SchoorUrology: Urology, Male Infertility & Men's Health

Combining knowledge, expertise and technology to produce superior clinical outcomes

Vasectomy FAQs


-      Will it hurt – immediately or afterward?

The procedure does not hurt.  At most, men describe it as slightly uncomfortable but not painful.  After the procedure you will have some mild soreness.  You will be able to move around and in most cases even work within a few days of the procedure.  

- When can I go back to work?

For office type work, you can go back to work the same or the next day.  For very physical or strenuous work, about 10 or so days later.  

-      What will I feel?

All you will feel is pressure as I hold the vas deferens still.  If you can tolerate this sensation when I do the examination, then you’ll have no problem during the procedure itself. 


-      Are there different types of vasectomies?

There is the traditional vasectomy, the no-needle no-scalpel vasectomy, and the ProVas vasectomy.  The ProVas Vasectomy is a new modification of the vasectomy procedure.  Its effectiveness as a permanent form of birth control has not yet been determined.  We are a ProVas Study site.  If you are interested, contact us.  

-      What type of vasectomy does Dr Schoor perform?

I specialize in the no needle, no scalpel vasectomy and the ProVas vasectomy.  

-      Are there any complications to vasectomy? 

The most common complication is bruising at the skin openings and in the scrotum.  The bruising is typically mild and self-limiting.  Surgical intervention to stop bleeding is rarely if ever needed.  Other side-effects include mild skin separation and skin infection.  These minor complications heal quickly and without any long term problems.  Serious complications from a vasectomy are extremely rare. 

-      Are there long term side effects?

There are no significant long term side-effects from a vasectomy.  

-      What is post-vasectomy pain syndrome?

Very rarely, 10 or more years after the vasectomy, a very small number of men will experience mild pain or achiness in the testicles.  This is known as post-vasectomy pain syndrome. Post vasectomy pain syndrome can be treated successful with medications. Very rarely, men with post-vasectomy pain syndrome will require a vasectomy reversal to alleviate the condition.  


-      Is vasectomy reversible?

While the vasectomy is considered a permanent form of birth control, 5% of men will change their minds after having a vasectomy and ultimately get it reversed.  In the hands of a skilled vasectomy microsurgeon, the vasectomy reversal success rates exceed 90%. 

-      Is vasectomy easier or harder, safer or less safe than tubal ligation?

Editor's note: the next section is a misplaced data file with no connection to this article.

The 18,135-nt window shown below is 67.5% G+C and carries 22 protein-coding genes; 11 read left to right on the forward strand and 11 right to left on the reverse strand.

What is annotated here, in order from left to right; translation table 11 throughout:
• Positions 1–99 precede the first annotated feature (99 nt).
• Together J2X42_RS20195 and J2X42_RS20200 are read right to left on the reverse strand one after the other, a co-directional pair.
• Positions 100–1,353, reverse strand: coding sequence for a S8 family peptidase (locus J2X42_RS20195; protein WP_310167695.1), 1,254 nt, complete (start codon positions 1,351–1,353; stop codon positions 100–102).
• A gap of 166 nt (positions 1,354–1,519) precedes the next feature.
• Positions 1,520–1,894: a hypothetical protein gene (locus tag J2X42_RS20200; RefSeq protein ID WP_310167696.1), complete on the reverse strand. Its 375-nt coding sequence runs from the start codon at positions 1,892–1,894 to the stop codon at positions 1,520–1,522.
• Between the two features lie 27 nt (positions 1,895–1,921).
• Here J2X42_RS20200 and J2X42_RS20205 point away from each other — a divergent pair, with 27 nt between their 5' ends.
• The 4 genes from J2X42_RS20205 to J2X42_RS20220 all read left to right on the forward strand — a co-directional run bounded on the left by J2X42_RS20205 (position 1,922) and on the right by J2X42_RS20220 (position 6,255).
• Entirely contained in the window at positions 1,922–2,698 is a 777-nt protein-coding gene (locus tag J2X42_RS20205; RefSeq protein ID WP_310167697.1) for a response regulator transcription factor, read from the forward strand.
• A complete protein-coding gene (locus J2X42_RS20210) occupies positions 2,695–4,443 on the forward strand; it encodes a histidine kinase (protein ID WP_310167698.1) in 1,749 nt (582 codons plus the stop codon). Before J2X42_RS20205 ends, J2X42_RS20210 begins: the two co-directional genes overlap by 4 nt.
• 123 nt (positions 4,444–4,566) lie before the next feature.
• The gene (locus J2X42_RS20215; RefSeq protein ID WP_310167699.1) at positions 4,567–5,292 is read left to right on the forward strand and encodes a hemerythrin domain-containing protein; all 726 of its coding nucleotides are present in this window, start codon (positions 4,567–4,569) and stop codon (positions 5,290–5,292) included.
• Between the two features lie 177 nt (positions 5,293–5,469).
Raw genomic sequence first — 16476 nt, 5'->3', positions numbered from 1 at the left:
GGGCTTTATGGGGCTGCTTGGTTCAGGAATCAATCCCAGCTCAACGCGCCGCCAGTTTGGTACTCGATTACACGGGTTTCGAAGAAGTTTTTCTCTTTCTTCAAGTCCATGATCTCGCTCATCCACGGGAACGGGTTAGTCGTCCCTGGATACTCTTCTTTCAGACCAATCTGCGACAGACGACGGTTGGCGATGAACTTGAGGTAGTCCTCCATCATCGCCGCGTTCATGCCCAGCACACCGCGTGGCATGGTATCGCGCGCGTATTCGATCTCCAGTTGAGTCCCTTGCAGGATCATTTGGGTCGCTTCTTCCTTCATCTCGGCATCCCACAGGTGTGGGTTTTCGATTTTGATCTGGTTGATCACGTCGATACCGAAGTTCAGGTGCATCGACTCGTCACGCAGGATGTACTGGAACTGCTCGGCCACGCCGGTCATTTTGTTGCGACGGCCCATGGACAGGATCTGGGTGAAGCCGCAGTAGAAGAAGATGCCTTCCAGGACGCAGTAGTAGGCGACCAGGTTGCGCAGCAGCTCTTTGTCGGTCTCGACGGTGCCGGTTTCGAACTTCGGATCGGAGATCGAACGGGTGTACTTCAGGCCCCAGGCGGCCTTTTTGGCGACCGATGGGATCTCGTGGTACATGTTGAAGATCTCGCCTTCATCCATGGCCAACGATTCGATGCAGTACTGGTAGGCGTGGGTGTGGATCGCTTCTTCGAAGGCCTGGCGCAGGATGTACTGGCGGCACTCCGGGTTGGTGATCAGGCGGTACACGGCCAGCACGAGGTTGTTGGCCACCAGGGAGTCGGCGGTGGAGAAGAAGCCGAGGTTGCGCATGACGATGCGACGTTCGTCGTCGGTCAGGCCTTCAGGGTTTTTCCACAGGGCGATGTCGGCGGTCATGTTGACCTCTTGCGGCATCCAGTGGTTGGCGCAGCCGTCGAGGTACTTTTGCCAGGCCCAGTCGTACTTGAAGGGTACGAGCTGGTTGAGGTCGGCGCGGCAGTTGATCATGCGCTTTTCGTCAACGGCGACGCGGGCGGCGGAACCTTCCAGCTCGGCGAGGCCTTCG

The vasectomy is the simplest, safest, least expensive form of birth control ever developed.  

-      Are there medical risks?

There are no medical risks associated with the vasectomy. 

-      Is there a link between vasectomies and prostate cancer?

No.  No such link exists.  

-      Is vasectomy covered by insurance?

Typically vasectomies are covered by insurance.  However, coverage varies by policy.  Contact our insurance specialist to determine if your procedure can be covered. 

-      Isn't there a mandatory waiting period from after the consult to do the vasectomy?

Only in New York City.  Doctors that practice in the city must make their patients wait 30 days after the consult to have the vasectomy.  No such waiting period exists outside of the city.  However, some insurance plans mandate a 2 o 3 day wait period.  At our center, there is no mandatory wait period.  

-      How long does the procedure take?

The vasectomy procedure takes between 10 and 20 minutes. 

-      Can I drive myself home from the procedure?

Yes, you can drive home after the procedure.  

-      Do I need to have spousal consent to do the procedure?

No.  Not only is spousal consent not required, it is illegal under the HIPAA law to demand it.   

-      When can I have sex again?

You can sexual relations as soon as you feel up to it.  You must use birth control until cleared by your doctor, however, to avoid an unwanted pregnancy. 

-      When can I stop using condoms or other forms of birth control after the vasectomy?

o   You will have a single semen analysis 4 months after the procedure.  If that specimen shows no sperm, then you are cleared for unprotected intercourse.  

-      I was told that I will be clear after 20 ejaculations.  Is this true?

No, this is not true.  

-      Some doctors get a semen analysis at 6 weeks.  Why not your center?

In rare cases, the vas deferens can re-connect.  If this happens, it does so after 6weeks but prior to 4 months.  Therefore, one semen check at 4 months is the most accurate test of success after a vasectomy. 

-      Does the procedure ever fail?

Yes.  Failure rates vary from 10% to 1 in 4500 cases depending on the study and the doctor.  Our fail rates are among lowest in the business. 

-      What happens if it fails?

Sometimes it “fixes itself”.  Other times we have to re-do the procedure? 

-      Is there a charge to re-do the procedure in the case of failure?

No.  If the vasectomy was initially done by us, then there is no charge to re-do it if need be.  

-      Is the procedure guaranteed?

If the 4 month semen analysis shows no sperm, then the procedure is guaranteed.  But not before this.  

-      Is there such a thing as a “reversible vasectomy?”

The answer is yes and no.  We do a vasectomy that is effective yet not totally destructive of the male reproductive tract.  Destroying large segments of the vas deferens--which is done by many other vasectomy doctors--is simply not necessary and in fact does not make the vasectomy any more effective.